Directed by: Karl Huber
Written by: Karl Huber
Genre: Thriller | Drama
THE BROADCAST ( 2015 )
Sometimes I get scared. That's a funny thing to write considering I'm not talking about a primal fear, rather the fear of watching another bad black and white independent movie. Most times, in the indie world, a black and white flick simply means the creator shot the film so badly, they decided to make it colorless and call it a stylistic choice. The reality is: I can tell. So can most people, lovers of indie film and casuals alike. Seeing that a film is without color can scare me, and it does. Thankfully, Karl Huber's film "The Broadcast" doesn't suck, and the B+W truly is a stylistic choice. I can't express how thankful I am for that.
The stage is set: It's the day before Halloween and our hero rises from her bed and immediately heads for the liquor. Instantly, we know something is not quite right in front of the sharp lens of cinematographer(s) Karl Huber and Sean Murphy. Again, another sigh of relief as I now knew that the look of the film really was stylistic, and not designed to hide something. Makes sense, since this movie takes place more than a few decades ago. Clara Fisher, played beautifully by Anja Akstin, is agoraphobic. As we learn later on, this wasn't a naturally occurring condition, rather a forced one. All this unravels as the story plays on, very nicely I might add in hindsight. It's always a pleasure to see some real thought put into a script and it always shines through... well, usually always. We find out Clara is having a rough go of things, and may have even considered ending it all. All this eventually plays second fiddle as "The Broadcast" shifts gears with the live to air broadcast of Orson Welles "War Of The Worlds".
Some of you may know the story of this now legendary broadcast and some may not. To sum it up quickly: "War Of The Worlds" was broadcast on the radio as a fiction. Aliens right? Of course it was fiction! However, the broadcast was misunderstood by many people to be a real broadcast, reporting on a true life alien invasion of Earth. Oh... to live in those days. "The Broadcast" shines a light on two such people. Clara and her neighbor, mainly. That's where the real fun of this film takes place. All wrapped together nicely as we find out the true history of our heroine, and her reaction to the radio broadcast.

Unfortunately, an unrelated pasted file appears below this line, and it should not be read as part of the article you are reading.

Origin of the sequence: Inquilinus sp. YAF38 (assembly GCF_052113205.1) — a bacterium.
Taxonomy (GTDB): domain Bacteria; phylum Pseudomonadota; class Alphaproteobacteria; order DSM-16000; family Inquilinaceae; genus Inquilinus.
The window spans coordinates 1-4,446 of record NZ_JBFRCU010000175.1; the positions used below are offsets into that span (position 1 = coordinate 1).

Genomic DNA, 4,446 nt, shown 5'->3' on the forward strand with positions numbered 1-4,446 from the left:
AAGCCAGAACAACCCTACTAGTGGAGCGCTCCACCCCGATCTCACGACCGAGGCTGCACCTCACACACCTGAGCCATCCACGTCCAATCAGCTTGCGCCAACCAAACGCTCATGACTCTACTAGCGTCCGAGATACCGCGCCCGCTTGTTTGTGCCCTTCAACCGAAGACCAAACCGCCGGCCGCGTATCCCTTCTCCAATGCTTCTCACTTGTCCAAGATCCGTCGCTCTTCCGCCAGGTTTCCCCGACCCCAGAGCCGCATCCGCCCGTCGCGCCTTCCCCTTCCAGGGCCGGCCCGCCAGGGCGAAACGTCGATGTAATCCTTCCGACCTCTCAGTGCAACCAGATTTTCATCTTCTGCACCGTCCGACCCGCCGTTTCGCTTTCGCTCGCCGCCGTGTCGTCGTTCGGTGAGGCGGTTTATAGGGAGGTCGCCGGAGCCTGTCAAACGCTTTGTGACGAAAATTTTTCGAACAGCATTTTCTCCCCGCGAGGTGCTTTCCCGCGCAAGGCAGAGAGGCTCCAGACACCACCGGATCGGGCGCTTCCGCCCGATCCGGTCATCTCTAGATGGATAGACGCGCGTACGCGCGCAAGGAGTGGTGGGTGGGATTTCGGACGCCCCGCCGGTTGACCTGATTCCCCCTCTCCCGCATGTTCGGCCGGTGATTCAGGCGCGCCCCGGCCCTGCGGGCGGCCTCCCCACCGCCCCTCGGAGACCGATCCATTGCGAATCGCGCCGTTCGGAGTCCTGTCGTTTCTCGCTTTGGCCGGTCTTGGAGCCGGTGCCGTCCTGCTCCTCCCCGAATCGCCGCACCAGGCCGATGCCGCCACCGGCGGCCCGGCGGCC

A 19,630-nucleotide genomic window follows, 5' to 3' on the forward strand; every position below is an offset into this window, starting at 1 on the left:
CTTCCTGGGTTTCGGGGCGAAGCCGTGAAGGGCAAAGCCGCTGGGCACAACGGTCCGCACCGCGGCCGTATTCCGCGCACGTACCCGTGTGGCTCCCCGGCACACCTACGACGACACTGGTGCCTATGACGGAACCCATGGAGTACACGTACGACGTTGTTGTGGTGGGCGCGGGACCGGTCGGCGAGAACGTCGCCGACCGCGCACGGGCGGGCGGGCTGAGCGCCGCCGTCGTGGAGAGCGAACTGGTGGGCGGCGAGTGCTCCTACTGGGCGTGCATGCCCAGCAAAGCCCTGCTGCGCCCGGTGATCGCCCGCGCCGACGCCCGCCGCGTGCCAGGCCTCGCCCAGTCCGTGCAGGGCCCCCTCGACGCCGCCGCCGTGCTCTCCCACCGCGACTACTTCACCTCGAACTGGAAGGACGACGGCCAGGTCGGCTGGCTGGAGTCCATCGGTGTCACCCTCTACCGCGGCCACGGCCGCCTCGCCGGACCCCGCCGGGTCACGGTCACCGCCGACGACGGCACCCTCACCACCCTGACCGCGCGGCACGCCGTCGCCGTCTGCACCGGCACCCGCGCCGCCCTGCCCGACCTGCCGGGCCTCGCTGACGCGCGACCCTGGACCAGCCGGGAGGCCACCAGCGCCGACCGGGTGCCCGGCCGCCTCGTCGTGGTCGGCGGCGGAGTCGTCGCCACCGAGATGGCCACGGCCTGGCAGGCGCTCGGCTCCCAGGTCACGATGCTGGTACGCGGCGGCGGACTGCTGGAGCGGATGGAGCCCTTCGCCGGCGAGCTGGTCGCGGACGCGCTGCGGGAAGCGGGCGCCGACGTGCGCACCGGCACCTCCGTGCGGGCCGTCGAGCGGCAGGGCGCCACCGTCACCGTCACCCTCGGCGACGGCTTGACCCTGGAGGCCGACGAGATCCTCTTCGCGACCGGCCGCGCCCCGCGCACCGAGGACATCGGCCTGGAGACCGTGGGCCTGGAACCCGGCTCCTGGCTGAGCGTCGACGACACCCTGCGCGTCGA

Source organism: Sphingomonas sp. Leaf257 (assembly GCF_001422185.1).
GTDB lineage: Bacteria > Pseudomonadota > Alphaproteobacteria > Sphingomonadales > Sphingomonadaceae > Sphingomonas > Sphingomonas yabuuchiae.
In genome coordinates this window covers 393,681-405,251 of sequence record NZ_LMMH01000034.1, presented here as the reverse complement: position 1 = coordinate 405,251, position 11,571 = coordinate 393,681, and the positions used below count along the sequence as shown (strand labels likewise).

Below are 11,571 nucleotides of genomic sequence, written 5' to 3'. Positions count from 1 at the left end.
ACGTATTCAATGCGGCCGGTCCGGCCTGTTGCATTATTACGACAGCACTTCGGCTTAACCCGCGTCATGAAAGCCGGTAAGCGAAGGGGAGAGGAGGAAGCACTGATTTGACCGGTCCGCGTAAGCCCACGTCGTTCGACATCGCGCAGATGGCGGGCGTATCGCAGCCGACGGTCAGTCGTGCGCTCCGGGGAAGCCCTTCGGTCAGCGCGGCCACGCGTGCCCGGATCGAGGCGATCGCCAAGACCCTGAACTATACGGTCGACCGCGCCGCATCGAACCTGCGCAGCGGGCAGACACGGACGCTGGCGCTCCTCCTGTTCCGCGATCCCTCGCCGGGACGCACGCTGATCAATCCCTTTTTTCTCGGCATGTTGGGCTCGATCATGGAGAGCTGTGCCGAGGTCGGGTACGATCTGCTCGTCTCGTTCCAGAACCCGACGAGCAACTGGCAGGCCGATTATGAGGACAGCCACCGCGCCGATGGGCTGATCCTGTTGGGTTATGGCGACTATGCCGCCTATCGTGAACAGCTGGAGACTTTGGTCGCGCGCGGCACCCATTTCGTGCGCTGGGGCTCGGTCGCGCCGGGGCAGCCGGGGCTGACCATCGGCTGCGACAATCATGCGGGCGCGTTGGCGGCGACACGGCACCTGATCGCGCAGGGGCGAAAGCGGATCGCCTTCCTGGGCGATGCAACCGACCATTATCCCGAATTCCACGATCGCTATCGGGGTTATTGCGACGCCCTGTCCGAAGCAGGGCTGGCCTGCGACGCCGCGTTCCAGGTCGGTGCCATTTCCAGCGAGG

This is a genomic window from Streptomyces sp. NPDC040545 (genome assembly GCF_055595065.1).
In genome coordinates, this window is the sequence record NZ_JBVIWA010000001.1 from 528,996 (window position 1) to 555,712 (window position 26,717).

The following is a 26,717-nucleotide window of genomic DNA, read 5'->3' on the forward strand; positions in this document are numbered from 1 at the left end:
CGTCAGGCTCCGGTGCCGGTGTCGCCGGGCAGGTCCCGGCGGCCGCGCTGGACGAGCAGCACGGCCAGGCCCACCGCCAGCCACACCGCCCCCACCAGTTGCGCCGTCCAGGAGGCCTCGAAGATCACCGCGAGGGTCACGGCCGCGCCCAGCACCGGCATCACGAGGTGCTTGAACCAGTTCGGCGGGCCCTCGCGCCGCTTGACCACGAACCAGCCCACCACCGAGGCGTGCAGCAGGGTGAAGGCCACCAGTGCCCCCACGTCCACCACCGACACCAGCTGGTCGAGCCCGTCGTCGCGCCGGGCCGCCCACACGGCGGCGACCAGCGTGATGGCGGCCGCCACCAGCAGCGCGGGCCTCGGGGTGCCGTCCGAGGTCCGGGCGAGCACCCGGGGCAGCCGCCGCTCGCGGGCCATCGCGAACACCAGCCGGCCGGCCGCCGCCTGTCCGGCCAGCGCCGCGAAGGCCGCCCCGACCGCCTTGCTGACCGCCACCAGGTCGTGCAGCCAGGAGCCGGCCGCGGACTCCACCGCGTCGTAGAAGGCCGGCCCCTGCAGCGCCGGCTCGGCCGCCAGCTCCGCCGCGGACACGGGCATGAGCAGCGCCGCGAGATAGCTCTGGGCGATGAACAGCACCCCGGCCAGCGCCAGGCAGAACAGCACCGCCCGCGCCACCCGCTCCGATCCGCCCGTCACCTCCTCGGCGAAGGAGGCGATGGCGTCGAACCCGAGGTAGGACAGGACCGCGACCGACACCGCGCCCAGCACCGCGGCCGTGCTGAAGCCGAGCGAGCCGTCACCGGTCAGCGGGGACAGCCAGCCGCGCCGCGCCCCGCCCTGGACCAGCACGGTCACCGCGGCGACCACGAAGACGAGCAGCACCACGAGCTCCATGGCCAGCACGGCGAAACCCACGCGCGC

This film does not play like an independent production. It's slick, easy on the eyes and ears, and acted beautifully for the most part. The use of black and white enhances the experience ten fold, and I was really diggin' a lot of the props and set pieces scattered through-out. Karl Huber did a great job keeping it real, even including a Nazi (maybe), who wasn't the devil himself! All this comes together as the clever story unfolds. My favorite parts were watching the dramatic scenes later in the film, involving the Orson Welles broadcast and the radio itself. Two things that by themselves were nothing to write home about; together however, put in place the way they were, made them some awesome scenes to watch. As written above, this film may lack some color, but it more than makes up for it with style. Hell, I was even digging the use of Andrew Kramer's scores!
The short of this write-up is simple. "The Broadcast" is a great film! The fact it's a true indie is even better. Karl, along with the cast and crew easily reinforce the notion that indie/low budget doesn't mean bad. It forces us to remember that a good story, done at least reasonably well can still be entertaining. For me personally? "The Broadcast" will give me hope as I sit down to watch the next black and white film that comes my way. Hope is a good thing, and for that reason alone the entire cast and crew should be mighty proud of their accomplishment.